Growing up, my sister and I struggled with various math “problems” for which we needed our parents’ help. Jen couldn’t tell time, and I couldn’t add two plus two. Dad, towering at 6’3 and a successful businessman, was the Superhero in our eyes. He, we thought, was the man to go to for homework help. I mean, why wouldn’t you ask a superhero for help? Superheroes know everything, right?
Dad, to our surprise, was useless. Instead of “helping,” he’d either solve the problems for us or he’d bark commands and throw his hands up in frustration when he couldn’t fathom that I couldn’t understand that two plus two does not equal five.
Mom would quickly intercept his boom and quietly took my math workbook and led me to the kitchen table where she patiently explained the concepts of math. Her approach worked: “Two plus two is FOUR,” I’d gleefully announce, and Mom quickly became the Superhero.
Now that I’m an adult and my parents are seniors, it is I who apparently hold superpowers, and we are experiencing a “changing of the guard.”
My 75-year old father, fighting ever retiring, teaches at the same university as I. Recently, our university adopted a new digital technology that has my father enraged. All coursework at the university is paired with a course management system, or a CMS. Most basically, a CMS houses all the “stuff” we supply for our students. So, for example, instead of handing out paper copies of an assignment, we can upload an electronic copy onto the CMS.
My father, once a Superhero and now a self-proclaimed Digital Dinosaur, cannot figure out how to navigate the CMS.
Daily, he asks, “Liz, I can’t figure out how to work this damn thing. Will you come show me how?”
I chuckle to myself, reveling in the opportunity to show him that I’m a much more patient teacher than he ever was.
And then there’s my mom…the “patient” one…
At my encouragement, Mom recently donated her Samsung flip phone to the Smithsonian and decided to boldly go where she’d never gone before: she bought the new iPhone 8.
Rarely have I ever heard a cuss word come out of the mouth of my 74-year old, church-going, God-fearing mom. As kids, my sister and I knew when Mom was really angry or frustrated about something—she’d let a cuss word slip. When she slipped, we knew to give her a wide berth and, ideally, stay away at all costs.
Even rarer is it for her to drop the most egregious of cuss words—the ones nobody dare mention in public.
A helpful daughter, I offered to help Mom get her new phone up and running…
After our tutoring session, I now need two hands and a foot to calculate the new compound words she has created, one of which starts with “f.”
Like most kids, growing up, I put my parents on a pedestal, thinking they knew everything about everything and thought they would always know everything about everything.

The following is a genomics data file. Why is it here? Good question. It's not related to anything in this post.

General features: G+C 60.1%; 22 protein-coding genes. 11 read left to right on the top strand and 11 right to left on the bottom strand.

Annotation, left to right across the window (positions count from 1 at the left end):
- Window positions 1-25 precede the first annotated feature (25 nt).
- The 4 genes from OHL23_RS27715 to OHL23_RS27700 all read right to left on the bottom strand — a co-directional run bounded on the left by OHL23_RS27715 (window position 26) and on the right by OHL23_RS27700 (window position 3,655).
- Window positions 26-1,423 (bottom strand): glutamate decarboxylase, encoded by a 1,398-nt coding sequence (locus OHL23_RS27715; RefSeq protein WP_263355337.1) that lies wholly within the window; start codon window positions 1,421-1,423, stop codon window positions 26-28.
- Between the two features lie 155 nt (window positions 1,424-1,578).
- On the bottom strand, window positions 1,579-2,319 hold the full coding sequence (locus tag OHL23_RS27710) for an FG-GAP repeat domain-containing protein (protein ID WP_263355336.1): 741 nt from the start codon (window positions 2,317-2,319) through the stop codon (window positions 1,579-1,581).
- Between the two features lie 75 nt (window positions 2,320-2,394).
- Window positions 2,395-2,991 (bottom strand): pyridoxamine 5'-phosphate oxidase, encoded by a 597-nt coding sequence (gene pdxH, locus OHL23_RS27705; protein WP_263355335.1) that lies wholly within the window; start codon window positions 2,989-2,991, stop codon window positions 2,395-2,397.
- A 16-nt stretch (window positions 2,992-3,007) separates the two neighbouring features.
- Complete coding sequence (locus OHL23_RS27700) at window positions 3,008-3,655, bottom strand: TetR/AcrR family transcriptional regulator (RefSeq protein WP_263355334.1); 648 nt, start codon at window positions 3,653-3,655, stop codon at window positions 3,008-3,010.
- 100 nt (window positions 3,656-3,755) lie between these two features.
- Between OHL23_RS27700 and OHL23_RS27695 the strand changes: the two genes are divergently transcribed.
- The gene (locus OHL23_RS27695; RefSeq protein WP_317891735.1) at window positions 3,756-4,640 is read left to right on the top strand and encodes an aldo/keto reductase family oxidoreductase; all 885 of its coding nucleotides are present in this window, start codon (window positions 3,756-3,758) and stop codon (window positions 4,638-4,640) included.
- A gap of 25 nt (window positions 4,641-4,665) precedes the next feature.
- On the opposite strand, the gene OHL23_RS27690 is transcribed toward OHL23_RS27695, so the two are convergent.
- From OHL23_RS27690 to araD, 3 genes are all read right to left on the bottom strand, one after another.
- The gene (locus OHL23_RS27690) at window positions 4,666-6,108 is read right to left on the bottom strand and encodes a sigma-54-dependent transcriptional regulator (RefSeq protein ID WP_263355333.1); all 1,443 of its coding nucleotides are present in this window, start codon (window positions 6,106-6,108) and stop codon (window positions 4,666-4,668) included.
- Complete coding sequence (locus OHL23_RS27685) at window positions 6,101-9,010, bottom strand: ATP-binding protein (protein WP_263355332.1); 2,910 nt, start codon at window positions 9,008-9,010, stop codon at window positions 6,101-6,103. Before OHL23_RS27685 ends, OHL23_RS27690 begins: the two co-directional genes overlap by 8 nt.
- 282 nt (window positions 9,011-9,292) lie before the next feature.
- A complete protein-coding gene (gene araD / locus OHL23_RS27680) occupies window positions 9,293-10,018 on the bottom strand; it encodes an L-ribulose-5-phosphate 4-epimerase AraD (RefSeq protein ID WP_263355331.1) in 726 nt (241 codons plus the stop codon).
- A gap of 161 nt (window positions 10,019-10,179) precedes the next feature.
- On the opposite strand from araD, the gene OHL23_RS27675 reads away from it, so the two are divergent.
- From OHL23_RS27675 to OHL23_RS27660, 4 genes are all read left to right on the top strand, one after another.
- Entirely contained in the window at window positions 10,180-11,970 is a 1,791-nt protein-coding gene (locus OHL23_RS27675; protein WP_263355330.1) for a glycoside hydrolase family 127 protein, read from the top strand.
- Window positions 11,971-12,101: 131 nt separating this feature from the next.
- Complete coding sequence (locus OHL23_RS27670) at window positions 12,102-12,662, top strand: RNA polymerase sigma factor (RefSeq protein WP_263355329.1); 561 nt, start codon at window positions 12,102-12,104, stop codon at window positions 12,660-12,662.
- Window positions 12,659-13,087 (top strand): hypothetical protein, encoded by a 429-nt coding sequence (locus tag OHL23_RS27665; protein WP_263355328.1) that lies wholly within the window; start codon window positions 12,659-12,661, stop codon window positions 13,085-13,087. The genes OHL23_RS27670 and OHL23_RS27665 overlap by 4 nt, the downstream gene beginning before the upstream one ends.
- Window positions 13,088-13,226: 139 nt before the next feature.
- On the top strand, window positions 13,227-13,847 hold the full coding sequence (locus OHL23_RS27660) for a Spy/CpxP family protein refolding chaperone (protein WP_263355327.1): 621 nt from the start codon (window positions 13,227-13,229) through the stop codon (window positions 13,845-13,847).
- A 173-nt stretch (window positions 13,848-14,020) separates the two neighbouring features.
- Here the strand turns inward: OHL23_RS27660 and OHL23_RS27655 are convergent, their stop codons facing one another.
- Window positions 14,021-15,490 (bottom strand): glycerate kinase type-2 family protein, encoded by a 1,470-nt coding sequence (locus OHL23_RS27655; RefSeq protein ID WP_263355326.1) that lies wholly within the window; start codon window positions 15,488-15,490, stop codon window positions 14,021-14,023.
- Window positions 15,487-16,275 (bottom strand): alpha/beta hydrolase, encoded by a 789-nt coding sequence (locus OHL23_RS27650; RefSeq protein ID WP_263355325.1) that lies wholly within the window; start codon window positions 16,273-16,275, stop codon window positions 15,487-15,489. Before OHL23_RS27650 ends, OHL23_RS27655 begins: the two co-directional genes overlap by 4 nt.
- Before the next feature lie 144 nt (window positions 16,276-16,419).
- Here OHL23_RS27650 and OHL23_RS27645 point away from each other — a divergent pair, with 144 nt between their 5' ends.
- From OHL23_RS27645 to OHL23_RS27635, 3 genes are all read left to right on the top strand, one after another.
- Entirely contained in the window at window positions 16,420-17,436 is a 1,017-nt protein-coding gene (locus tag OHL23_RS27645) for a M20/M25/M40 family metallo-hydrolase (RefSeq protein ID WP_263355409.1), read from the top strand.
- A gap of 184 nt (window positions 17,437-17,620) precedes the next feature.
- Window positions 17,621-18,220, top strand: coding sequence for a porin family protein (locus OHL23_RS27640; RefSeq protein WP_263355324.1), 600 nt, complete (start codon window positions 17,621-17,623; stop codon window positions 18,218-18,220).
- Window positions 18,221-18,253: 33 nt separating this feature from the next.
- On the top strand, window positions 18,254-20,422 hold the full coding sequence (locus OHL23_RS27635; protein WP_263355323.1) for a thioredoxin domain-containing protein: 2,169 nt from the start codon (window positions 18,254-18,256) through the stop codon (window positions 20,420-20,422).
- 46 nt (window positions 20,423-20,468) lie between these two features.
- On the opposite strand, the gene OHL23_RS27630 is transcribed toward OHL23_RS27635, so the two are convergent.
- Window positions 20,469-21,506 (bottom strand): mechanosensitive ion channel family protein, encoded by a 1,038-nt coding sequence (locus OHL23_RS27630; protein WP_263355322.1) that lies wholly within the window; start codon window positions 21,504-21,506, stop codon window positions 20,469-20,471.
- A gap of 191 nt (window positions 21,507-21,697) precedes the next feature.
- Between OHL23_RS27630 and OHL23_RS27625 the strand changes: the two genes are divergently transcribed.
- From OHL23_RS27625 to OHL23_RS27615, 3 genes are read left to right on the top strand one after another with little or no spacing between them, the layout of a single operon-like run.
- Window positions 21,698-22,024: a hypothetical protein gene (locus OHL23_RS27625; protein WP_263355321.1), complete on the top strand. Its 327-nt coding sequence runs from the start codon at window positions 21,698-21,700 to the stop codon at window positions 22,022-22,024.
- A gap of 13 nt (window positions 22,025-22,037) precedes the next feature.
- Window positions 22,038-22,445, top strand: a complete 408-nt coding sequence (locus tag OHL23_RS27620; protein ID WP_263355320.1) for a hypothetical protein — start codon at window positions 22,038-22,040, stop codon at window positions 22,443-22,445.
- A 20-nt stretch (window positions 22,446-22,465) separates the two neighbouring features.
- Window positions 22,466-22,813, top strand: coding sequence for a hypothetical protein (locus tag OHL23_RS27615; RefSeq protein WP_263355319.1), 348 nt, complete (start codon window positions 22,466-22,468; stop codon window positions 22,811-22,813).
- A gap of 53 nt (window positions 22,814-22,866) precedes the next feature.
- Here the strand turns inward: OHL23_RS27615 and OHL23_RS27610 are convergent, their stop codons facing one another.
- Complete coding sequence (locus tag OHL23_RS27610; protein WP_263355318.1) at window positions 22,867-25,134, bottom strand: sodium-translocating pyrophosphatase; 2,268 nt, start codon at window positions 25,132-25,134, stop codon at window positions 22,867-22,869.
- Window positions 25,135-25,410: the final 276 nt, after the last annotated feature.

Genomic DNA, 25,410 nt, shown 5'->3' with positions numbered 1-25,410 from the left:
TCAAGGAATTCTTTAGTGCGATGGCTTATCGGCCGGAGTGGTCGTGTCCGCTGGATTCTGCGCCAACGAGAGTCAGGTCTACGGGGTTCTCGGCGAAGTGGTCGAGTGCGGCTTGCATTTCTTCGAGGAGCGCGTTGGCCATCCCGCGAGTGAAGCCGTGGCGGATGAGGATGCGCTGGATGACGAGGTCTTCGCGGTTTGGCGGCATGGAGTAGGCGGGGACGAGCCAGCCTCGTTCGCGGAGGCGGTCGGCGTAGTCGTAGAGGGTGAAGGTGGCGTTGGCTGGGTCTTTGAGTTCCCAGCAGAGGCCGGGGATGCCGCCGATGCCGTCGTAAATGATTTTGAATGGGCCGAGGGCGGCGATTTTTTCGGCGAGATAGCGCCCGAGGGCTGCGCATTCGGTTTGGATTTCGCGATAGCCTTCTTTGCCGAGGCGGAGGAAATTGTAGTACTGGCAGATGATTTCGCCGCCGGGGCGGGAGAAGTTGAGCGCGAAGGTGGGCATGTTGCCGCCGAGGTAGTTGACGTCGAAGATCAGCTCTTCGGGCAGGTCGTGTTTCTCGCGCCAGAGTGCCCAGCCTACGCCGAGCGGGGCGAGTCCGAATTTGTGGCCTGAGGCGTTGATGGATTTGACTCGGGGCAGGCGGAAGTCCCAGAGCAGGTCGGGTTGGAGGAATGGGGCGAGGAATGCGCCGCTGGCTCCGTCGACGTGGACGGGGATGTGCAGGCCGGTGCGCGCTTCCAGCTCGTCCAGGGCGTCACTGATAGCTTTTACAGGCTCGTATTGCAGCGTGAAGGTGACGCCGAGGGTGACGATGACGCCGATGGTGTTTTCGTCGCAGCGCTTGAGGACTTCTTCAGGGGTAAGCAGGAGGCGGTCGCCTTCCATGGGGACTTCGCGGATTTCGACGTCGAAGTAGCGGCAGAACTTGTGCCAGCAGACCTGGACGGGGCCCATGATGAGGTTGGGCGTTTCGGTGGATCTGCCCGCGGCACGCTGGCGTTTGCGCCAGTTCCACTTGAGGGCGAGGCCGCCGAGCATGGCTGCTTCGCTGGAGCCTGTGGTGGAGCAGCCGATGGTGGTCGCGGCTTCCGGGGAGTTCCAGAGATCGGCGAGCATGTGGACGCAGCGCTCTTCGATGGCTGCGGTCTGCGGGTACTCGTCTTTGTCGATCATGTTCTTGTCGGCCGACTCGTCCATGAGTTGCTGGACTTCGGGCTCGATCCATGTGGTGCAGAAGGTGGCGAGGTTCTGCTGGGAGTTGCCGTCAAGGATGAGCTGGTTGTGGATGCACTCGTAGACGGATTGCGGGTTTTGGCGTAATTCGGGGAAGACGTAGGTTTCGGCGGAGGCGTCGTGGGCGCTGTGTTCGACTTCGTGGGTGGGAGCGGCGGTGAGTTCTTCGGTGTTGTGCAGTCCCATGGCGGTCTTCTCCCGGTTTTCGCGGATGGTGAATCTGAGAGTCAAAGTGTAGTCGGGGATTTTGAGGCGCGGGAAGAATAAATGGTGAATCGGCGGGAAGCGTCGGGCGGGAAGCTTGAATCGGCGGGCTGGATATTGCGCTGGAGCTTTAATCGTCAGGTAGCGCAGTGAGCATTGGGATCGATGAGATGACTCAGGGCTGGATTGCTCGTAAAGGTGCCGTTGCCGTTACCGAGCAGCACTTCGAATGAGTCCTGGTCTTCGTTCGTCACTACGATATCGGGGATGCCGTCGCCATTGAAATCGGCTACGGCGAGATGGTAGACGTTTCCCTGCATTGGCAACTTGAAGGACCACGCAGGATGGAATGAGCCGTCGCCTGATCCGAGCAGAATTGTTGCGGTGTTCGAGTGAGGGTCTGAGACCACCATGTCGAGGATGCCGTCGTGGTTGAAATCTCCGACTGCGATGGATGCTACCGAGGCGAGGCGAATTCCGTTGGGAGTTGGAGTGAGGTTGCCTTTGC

And now, my parents put me on the pedestal, thinking I know everything about everything technology.
Sadly, I do not. I am no Superhero.
Even though I, too, own and operate an iPhone, I can’t answer all Mom’s questions about the iPhone: “I don’t know, Mom. We’re either going to have to go to the Verizon store to ask or find someone under fifteen years old to help us.”
Digital technology can improve older adults’ quality of life, but most seniors, including my mom and dad, are reluctant learners, lacking confidence in using technology even after they acquired it. My mom is hell-bent on downloading the instruction manual from Apple. “If I have the manual in front of me,” she asserts, “I can understand what it is that I’m supposed to do and then I can do it.”
Except she can’t figure out how to download the manual. She needs “Tech Support” with that, too.
All learning is a social process. Acquiring new digital literacy skills would likely happen best, then, when we are supported by family, peers, and mentors.
Specifically, seniors can benefit from the support of “digital natives,” a term coined by Marc Prensky, founder and executive director of The Global Future Education Foundation and Institute. Digital natives are your kids and grandkids: the ones who have used technology all of their lives.
Digital Immigrants, Prensky declares, are people like you and my mom and dad: people who have had to adapt to technology later in life and require support so they may lead more empowered, digitally-literate lives.
Research from the University of Western Ontario demonstrates, “A good support system is an important aspect for overcoming barriers to digital literacy. With the help of support systems, including people older adults are comfortable with, such as family and friends, older adults can gain the experience necessary to become digitally literate. Obtaining know-how knowledge, such as troubleshooting through watching and learning, from family members and peers can help foster confidence…and aid in overall digital literacy.”
Do you consider yourself a “Digital Dinosaur?” Are you currently struggling with some aspect of digital technology? Let us help! Post your question on @Ask a Pup and one of our TWE Pups– all digital natives– will provide you with the support you need!
Are you, too, a self-proclaimed Digital Dinosaur or a Superhero? Share with us your story of how you have struggled and hopefully conquered some aspect of learning new digital technologies. We’d love to hear your story! Post it HERE and maybe your story will be published on the Through Wolf’s Eyes website.
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